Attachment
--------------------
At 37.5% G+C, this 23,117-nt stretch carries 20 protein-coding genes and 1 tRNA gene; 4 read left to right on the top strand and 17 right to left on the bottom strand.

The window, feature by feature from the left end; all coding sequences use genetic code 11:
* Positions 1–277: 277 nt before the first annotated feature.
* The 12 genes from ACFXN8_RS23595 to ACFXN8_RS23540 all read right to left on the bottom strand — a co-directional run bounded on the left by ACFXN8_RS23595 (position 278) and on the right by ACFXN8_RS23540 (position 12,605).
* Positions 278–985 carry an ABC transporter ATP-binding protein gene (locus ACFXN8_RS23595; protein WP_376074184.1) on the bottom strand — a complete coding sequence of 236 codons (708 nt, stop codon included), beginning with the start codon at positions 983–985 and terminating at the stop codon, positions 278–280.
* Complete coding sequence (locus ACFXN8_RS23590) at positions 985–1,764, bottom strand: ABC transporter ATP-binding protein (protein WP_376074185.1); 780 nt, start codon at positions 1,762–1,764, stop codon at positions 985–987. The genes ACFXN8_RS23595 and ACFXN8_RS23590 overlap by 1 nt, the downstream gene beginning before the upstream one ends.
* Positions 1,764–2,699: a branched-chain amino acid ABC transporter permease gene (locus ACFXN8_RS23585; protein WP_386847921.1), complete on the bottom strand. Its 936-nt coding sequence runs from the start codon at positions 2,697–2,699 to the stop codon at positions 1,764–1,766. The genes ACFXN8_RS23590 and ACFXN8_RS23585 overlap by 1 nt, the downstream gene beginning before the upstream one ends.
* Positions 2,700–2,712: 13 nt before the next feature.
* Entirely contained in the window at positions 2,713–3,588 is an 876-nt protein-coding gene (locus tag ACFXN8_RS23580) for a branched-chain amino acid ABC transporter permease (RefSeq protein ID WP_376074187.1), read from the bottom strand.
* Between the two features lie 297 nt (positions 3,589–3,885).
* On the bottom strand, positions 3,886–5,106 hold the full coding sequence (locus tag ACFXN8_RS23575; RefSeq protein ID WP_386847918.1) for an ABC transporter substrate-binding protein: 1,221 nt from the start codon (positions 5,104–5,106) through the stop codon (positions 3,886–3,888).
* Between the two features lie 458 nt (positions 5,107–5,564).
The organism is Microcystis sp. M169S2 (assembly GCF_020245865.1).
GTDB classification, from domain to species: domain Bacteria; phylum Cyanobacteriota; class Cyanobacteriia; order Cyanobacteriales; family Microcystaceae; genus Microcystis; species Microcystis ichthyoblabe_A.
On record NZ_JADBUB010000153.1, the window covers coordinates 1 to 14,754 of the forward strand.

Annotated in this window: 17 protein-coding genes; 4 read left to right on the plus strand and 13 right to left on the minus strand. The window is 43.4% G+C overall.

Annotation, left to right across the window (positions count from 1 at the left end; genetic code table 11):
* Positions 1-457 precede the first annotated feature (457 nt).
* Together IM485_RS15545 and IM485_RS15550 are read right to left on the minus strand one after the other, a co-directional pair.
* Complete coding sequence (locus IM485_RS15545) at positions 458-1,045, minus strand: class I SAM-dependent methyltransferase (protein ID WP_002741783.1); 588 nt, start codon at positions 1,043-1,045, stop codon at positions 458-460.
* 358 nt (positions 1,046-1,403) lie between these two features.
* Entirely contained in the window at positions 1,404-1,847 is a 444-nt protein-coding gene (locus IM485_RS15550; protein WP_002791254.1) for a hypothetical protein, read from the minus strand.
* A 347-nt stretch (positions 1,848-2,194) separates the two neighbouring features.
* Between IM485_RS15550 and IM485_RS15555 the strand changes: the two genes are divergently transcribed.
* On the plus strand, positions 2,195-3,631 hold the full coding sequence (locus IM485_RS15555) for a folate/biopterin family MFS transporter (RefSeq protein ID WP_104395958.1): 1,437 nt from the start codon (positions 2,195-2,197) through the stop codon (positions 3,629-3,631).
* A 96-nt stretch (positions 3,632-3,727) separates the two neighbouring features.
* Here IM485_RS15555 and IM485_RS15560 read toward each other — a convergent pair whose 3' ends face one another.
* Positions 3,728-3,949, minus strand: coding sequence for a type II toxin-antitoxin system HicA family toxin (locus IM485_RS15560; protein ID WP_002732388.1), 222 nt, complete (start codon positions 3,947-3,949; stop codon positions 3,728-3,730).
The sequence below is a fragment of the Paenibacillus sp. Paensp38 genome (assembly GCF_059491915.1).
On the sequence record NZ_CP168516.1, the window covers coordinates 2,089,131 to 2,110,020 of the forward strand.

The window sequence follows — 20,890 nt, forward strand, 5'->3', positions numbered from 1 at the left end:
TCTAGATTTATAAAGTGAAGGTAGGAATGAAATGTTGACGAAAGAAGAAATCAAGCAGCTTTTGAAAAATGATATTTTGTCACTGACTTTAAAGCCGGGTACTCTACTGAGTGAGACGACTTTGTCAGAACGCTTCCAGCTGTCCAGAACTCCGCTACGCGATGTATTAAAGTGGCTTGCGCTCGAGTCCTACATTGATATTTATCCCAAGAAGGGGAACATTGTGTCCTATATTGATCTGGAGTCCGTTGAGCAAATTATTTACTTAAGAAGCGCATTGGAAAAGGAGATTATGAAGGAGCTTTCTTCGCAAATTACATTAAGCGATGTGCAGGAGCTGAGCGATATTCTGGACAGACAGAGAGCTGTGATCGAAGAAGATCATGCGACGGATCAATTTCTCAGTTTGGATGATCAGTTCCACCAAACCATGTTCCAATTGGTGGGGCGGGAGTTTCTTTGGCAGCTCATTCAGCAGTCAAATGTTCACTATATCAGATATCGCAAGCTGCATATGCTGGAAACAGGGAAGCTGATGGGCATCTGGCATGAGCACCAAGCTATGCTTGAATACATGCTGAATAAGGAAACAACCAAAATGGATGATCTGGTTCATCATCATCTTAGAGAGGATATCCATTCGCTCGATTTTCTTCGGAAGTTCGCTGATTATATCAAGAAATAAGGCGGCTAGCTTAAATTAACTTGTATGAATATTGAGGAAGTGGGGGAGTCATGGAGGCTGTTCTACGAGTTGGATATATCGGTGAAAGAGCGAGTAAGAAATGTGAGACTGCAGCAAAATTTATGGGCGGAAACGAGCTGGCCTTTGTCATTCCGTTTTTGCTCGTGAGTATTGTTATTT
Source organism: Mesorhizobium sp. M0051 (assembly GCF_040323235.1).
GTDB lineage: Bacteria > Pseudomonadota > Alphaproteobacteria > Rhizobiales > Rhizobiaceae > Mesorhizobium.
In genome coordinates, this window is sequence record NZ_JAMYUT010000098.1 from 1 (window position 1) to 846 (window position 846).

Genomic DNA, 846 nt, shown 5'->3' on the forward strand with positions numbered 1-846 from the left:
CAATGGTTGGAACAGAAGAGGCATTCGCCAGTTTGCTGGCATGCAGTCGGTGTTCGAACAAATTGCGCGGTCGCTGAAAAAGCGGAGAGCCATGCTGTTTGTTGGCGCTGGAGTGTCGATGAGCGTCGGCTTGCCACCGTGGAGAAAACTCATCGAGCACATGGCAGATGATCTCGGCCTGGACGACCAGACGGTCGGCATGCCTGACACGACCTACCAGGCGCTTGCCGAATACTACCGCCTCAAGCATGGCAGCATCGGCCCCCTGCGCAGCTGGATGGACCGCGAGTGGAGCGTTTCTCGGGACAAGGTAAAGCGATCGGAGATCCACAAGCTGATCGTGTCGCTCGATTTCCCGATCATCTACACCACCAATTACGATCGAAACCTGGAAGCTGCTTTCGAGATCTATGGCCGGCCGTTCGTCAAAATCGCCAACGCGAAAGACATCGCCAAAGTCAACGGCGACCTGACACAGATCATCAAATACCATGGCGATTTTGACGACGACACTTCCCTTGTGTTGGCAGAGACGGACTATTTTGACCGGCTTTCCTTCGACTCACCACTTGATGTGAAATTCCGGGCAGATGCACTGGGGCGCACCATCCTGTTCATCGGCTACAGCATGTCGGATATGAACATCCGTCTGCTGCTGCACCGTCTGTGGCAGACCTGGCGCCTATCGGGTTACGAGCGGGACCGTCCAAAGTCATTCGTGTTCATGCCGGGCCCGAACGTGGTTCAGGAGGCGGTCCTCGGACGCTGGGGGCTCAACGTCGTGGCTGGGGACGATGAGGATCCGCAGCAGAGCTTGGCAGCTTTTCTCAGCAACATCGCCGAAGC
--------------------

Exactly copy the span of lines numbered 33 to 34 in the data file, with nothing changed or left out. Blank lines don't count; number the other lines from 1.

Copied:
Source organism: Mesorhizobium sp. M0051 (assembly GCF_040323235.1).
GTDB lineage: Bacteria > Pseudomonadota > Alphaproteobacteria > Rhizobiales > Rhizobiaceae > Mesorhizobium.